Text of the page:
The Australian Geoscience Council (AGC) is pursuing a Vision to raise the profile of Geoscience to be pre-eminent in Australia and to be recognised as one of the great fields of general science with Physics, Chemistry and Biology. In doing this the AGC is calling for nominations for the next National Geoscience Champion. This honour will be awarded to very few geoscientists. It will recognise major contributions to our science, craft and art, evidenced by technical, leadership, mentoring and collegial endeavours.
Nominations for National Geoscience Champions should include:
- Name and contact details of Nominators
- An outline of the nominees geoscientific career
- Details of their significant contributions to geoscience in Australia
- Details of the impact of their work in geoscience internationally
Nominations should be concise and not exceed more than 500 words or an A4 page.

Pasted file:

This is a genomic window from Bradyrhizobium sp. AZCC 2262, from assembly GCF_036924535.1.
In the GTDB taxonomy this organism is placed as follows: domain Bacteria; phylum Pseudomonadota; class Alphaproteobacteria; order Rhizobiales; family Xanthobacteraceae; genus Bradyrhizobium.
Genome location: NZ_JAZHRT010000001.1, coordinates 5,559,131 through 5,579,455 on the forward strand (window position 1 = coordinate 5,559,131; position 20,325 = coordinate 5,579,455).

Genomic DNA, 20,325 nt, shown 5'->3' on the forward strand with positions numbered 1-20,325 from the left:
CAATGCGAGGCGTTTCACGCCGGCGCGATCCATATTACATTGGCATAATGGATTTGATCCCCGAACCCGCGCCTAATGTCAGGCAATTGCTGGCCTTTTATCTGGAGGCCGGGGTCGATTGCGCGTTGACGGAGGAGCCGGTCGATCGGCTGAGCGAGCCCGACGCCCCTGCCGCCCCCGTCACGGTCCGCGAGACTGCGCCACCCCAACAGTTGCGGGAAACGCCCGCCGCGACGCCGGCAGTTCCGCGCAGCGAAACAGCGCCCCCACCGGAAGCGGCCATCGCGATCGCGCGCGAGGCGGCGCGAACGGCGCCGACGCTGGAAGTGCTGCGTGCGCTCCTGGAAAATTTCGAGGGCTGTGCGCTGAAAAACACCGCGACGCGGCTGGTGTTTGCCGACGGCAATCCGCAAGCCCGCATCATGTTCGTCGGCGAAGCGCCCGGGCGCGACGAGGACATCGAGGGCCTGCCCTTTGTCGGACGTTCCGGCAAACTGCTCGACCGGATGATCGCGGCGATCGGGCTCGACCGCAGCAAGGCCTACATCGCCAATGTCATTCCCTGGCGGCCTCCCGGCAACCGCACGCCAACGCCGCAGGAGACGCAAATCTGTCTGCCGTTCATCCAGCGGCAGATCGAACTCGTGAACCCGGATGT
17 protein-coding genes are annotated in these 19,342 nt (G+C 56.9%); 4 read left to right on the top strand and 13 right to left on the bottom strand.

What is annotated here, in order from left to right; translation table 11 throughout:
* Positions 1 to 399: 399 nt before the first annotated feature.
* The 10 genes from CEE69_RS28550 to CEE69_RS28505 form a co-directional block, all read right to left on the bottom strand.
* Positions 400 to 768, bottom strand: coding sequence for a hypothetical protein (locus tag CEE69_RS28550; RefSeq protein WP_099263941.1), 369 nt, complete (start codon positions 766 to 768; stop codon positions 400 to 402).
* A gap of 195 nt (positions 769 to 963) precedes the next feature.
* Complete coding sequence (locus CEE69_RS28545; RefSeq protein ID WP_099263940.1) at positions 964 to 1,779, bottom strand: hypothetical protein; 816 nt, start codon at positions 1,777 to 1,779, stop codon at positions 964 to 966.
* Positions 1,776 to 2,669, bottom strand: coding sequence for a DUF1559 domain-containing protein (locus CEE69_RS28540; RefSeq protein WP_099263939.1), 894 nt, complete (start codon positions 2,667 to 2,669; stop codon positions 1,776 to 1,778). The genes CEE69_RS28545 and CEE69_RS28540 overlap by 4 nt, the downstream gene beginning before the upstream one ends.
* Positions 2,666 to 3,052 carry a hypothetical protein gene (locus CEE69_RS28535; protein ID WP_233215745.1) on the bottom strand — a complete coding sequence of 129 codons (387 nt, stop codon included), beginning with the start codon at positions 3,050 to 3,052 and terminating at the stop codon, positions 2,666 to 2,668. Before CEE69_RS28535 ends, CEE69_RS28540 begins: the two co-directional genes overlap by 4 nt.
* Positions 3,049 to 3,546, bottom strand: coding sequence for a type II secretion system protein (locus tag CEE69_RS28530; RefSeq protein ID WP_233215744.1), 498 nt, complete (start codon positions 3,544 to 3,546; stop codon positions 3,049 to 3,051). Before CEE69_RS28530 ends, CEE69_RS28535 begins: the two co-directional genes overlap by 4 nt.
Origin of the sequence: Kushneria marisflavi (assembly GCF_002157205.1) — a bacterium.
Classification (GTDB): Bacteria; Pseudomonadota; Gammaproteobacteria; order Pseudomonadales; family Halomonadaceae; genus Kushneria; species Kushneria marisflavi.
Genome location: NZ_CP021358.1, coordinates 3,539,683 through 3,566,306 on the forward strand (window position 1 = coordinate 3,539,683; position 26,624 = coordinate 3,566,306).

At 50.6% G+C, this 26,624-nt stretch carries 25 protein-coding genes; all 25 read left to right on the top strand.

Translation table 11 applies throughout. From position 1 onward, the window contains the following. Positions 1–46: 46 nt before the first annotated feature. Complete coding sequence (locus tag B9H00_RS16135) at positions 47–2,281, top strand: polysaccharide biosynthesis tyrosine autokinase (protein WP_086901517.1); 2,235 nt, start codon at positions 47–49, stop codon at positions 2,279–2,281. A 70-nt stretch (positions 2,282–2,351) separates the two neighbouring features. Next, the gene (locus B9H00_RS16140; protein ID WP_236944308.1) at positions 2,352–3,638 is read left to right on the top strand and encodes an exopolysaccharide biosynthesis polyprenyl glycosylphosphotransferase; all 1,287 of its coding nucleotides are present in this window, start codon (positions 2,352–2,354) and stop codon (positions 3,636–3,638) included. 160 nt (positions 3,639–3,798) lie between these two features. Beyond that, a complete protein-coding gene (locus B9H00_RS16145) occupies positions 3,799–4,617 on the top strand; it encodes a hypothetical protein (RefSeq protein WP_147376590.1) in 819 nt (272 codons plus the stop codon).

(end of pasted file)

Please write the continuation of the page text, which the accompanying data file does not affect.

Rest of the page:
A panel of at least three AGC members will be involved in the assessment of National Geoscience Champion awards as required. The Panel shall be include the President of the AGC with the Opportunity to co-opt specific panel members to assist and advise as required.
An award of National Geoscience Champion is not made as an annual event rather there will be up to a maximum of EIGHT National Geoscience Champions at any given time – reflecting the number of membership organisations involved in the AGC.
Awardees of the National Geoscience Champions do not have to be current members of any of the AGC Member Organisations. The award will be given on merit and not on membership.